Re: DC power

> Is there anyone out there running a large Tesla coil (in the 2 kva 
> range) on DC power?

There was "member activity" article in the TCBA newsletter a year or 
two back that featured a DC powered coil.  The primary was powered by 
a couple of microwave oven transformers that were rectified and run 
through a voltage doubler circuit (if my memory serves me right).  
There was also a lot of inductive ballast used to keep the xformers in 
line and I seem to recall discharges in the 30"-40" range.  If you're 
interested, I'll find the year/volume reference for you.

I've been wanting to try some DC experimentation also. One interesting 
feature about DC is that you can use practically any HV-DC supply with 
a very large primary capacitance since you don't have to charge your 
capacitor to breakdown voltage in the 1/120 of second available before 
an AC supply would reverse polarity.  I've seen this described as an 
"Impulse Tesla coil", but I have no idea how it would perform.  I would 
imagine that a low-rep rate, extremely high current pulse from a large 
capacitor in the primary would give some interesting effects from the 
secondary.  I would also imagine that quenching could be problematic.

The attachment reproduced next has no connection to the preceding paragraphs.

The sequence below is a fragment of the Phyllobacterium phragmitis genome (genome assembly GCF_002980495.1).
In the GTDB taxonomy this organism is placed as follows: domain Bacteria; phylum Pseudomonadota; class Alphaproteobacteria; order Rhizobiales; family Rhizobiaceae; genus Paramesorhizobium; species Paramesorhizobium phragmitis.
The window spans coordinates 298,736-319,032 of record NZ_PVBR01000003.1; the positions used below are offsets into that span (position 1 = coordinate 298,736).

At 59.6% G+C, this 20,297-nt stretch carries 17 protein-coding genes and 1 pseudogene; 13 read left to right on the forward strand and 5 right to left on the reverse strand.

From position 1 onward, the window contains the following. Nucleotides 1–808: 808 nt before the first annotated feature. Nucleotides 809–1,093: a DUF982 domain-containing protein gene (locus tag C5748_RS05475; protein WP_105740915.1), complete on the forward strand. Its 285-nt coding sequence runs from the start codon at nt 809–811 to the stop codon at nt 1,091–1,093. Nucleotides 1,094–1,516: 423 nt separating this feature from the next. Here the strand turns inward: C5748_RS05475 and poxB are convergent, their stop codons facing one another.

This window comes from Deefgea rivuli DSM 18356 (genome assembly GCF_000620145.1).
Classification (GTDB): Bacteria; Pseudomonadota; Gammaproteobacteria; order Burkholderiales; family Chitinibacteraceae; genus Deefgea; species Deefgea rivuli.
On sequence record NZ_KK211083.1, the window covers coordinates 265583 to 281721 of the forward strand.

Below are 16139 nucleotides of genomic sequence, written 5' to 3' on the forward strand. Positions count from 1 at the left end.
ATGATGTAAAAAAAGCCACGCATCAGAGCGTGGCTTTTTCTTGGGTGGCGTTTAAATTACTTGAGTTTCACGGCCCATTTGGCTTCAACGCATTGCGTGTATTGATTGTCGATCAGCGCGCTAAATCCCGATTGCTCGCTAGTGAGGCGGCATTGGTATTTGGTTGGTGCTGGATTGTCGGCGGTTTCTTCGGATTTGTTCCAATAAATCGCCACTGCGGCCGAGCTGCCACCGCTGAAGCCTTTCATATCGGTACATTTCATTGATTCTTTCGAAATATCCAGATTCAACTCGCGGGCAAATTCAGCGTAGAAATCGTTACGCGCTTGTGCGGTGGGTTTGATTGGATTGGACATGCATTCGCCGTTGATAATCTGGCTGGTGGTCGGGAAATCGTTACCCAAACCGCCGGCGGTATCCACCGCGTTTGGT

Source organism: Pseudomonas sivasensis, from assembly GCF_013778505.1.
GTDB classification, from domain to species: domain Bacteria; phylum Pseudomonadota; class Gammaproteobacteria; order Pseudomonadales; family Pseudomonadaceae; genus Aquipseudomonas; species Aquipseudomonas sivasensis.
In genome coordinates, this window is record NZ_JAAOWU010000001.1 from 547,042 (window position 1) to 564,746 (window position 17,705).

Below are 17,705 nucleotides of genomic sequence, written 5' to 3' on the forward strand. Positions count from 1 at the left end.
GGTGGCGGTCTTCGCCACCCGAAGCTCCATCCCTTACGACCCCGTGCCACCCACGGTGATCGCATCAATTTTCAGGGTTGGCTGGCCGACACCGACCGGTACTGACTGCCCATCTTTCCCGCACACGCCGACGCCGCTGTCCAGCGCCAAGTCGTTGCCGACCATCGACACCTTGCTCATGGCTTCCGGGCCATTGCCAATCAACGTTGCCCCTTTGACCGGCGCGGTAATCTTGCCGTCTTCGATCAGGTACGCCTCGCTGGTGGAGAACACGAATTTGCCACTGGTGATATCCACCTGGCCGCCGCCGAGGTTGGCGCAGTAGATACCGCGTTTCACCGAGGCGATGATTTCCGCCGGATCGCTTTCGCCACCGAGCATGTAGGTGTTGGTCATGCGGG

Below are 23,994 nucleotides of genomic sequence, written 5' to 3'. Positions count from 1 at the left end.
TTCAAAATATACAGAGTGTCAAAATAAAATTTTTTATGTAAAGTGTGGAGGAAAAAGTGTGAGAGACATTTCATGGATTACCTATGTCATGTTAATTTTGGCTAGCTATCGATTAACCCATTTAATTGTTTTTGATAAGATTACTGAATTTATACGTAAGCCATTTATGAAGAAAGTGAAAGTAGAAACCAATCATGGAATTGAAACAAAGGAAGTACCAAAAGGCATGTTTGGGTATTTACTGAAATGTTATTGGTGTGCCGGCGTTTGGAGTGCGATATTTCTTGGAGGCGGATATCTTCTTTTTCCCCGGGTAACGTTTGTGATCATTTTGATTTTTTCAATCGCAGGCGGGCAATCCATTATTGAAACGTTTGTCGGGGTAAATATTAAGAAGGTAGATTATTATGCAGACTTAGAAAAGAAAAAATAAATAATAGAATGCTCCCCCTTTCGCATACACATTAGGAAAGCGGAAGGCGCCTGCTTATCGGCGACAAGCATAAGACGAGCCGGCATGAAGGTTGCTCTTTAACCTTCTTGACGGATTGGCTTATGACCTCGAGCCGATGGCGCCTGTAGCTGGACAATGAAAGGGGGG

This might be a good candidate for a bi-polar coil with a single turn 
primary?  One thing to remember is that with a DC supply, your 
capacitors WILL be charged to a lethal voltage when you turn the power 


Has anyone read the book from L. Anderson reviewed in the last TCBA 
newsletter about one of Tesla's "lost" lectures?  The review talks about 
(relatively) long sparks with only 10 VA input!

Well, hamfest season is upon us again.  The first large show in my 
area was this past weekend and a good time was had by all.  I spent 
the better part of Saturday lugging around about 60 lb of what I though 
were high voltage transformers, only to get home and find out that one 
was a 30 pound boat anchor and the other was an isolation transformer 
(120V in - 120V out) good to 40 kV isolation.  Oh well.  On the brighter 
side, I found that used RG8 solid core coax was very cheap (I got about 
a hundred feet in various lengths for $8).  A lot of people had it for sale 
and there were some who were practically giving it away!  I also picked 
up some RG9B - it looks similar, but I'm not really sure what the 
differences are.  Any input as to what the numbers really mean?

Steven Roys (sroys-at-radiology.ab.umd.edu)